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Missing Estate Tax Info Might Provide Reasonable Cause for Late Return

(Parker Tax Publishing August 2021)

The Court of Federal Claims denied the government's motion to dismiss a lawsuit brought by the executor of an estate for a refund of penalties the IRS assessed for the late filing of the estate's tax return. The court held that the executor presented a plausible claim for reasonable cause based on his reliance on tax advisors who determined, based on the information available at the time, that the estate was not required to file an estate tax return, even though it was later determined that a return was required due to the decedent's lifetime gifts. Leighton v. U.S., 2021 PTC 247 (Fed. Cl. 2021).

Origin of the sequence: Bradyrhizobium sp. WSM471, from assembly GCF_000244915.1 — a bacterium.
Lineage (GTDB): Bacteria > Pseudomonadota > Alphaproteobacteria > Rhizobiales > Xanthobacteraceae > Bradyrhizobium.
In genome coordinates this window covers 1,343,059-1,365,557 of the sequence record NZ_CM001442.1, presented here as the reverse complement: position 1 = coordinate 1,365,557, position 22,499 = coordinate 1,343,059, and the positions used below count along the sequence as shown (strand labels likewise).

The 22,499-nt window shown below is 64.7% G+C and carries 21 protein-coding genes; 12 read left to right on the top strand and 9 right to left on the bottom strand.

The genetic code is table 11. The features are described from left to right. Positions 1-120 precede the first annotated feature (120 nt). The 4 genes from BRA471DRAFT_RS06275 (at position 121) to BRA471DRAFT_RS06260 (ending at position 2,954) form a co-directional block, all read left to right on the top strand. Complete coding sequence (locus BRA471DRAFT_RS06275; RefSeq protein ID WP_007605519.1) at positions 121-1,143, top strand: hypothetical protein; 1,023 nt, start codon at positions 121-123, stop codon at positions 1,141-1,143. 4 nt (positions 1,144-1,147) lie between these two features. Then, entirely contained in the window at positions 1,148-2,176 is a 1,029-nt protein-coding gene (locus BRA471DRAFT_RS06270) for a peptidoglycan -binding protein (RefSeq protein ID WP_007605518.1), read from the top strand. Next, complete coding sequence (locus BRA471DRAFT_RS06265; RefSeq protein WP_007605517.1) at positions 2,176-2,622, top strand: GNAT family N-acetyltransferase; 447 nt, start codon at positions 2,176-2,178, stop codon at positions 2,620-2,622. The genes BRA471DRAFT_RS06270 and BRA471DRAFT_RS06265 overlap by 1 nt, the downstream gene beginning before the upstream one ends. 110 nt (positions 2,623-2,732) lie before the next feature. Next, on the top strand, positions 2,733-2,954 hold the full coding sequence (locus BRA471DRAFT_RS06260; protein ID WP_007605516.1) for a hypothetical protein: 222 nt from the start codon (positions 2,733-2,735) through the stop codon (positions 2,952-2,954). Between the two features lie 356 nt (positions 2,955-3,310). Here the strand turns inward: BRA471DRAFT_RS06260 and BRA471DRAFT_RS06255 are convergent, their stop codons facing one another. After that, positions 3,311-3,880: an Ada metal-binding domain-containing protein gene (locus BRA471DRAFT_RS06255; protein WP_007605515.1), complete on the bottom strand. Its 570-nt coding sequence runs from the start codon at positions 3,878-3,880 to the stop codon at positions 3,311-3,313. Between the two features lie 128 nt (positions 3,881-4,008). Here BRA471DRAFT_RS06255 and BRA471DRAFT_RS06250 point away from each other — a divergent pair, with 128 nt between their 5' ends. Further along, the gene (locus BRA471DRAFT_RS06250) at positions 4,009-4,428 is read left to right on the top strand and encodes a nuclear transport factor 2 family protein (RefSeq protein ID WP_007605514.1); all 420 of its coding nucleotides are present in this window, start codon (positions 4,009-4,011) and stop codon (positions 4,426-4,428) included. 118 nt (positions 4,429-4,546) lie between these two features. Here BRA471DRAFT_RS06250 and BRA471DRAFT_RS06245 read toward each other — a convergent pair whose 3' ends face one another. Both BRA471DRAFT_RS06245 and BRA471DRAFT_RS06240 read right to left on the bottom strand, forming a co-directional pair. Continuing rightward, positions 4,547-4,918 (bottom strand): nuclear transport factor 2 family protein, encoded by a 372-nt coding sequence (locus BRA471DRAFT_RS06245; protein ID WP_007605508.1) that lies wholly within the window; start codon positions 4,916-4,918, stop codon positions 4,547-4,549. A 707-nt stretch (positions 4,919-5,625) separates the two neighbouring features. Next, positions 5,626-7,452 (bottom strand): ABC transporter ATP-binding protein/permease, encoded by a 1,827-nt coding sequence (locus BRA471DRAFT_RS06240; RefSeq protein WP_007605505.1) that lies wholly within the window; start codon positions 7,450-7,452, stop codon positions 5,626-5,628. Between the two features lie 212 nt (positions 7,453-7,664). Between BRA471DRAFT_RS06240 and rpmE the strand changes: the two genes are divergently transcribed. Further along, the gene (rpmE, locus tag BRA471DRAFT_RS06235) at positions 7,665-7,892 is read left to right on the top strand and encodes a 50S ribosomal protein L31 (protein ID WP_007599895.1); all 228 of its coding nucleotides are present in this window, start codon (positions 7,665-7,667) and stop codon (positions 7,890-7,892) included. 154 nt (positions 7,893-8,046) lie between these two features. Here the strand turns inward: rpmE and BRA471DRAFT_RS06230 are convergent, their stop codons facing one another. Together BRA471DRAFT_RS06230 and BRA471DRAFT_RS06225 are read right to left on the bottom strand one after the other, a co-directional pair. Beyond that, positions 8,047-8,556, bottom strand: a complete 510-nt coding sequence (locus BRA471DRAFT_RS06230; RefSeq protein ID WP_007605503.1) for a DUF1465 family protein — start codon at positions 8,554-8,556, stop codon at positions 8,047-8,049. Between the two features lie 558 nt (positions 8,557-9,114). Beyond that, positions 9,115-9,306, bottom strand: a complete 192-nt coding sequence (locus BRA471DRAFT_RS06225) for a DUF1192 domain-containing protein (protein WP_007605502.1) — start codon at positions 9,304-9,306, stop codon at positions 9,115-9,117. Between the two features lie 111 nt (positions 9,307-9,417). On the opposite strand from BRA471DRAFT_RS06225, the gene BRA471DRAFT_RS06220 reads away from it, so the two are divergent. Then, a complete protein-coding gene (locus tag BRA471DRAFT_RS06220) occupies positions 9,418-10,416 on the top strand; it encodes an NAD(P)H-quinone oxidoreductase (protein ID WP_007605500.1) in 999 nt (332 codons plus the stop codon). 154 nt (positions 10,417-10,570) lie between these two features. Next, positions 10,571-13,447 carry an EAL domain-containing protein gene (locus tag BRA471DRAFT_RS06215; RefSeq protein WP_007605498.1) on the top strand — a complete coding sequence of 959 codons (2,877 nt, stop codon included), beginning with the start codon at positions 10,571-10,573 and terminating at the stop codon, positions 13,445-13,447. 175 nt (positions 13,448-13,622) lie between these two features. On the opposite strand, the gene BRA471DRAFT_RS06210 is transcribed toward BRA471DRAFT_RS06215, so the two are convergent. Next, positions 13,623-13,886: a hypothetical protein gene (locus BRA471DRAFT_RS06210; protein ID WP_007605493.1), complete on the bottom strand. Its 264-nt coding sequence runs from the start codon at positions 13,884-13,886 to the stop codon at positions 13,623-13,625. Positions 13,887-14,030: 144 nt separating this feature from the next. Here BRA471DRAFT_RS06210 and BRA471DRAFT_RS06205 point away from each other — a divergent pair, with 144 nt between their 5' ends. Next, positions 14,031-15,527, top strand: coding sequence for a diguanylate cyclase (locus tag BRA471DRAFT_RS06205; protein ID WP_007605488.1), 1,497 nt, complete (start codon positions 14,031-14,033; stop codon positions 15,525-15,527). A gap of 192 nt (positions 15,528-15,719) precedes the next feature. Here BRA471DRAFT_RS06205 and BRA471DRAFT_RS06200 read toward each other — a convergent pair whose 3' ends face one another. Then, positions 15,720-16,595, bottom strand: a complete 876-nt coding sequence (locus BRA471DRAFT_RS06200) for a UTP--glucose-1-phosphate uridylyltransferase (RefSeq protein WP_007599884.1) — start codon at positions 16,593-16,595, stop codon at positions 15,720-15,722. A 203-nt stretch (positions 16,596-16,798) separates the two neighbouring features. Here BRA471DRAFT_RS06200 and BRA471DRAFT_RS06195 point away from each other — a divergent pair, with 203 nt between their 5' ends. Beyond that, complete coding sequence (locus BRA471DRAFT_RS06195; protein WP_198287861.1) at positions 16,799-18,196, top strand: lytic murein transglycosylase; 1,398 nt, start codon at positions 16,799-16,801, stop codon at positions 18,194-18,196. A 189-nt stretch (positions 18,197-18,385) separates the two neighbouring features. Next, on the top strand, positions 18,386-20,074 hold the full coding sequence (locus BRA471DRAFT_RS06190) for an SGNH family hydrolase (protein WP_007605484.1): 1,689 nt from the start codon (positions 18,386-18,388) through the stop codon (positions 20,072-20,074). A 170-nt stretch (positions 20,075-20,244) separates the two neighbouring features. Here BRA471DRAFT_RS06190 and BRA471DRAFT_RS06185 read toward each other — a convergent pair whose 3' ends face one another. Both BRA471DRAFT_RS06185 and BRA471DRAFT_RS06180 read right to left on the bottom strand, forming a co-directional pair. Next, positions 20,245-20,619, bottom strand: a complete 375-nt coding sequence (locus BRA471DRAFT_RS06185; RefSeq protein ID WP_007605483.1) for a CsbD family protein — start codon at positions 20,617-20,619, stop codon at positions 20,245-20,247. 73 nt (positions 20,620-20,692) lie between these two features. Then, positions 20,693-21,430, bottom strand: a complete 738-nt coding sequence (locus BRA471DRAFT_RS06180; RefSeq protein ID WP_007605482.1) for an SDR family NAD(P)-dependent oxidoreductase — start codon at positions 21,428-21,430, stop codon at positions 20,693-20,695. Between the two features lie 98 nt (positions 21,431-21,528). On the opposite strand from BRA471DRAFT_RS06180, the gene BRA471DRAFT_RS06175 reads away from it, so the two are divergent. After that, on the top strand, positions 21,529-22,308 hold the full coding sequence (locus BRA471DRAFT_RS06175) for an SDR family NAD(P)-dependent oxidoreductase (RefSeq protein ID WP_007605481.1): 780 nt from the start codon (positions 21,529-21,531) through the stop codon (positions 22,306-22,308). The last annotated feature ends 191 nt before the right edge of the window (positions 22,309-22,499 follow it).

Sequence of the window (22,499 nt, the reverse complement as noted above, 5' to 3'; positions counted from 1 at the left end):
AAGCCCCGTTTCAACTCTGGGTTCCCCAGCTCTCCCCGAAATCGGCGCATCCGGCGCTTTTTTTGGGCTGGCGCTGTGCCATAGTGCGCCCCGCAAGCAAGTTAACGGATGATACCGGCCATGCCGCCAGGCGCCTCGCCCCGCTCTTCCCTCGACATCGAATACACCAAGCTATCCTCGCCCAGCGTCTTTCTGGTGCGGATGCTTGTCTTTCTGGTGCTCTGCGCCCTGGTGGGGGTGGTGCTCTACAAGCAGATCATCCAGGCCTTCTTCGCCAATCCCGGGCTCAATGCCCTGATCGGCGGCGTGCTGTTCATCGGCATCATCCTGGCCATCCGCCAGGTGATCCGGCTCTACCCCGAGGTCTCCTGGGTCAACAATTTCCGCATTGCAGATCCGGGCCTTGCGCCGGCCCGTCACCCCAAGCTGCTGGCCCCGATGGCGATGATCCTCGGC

David Leighton passed away in January of 2017 leaving behind two sons, Frank Leighton and David Leighton, Jr. Frank was the executor of Leighton's estate. The administration of the estate involved three key actors: Freshwater Consultants of Alexandria, VA (Freshwater), JDJ Family Office Services (JDJ Services), and Richard Allen. Prior to his death, Leighton utilized Freshwater for tax preparation services for several years. After he died, Leighton's heirs contacted JDJ Services to learn of the next steps that each needed to take. Frank then hired Allen, an attorney with Fraser & Allen, LLC, to assist with administration of the estate, and authorized Allen to communicate with JDJ Services on Frank's behalf.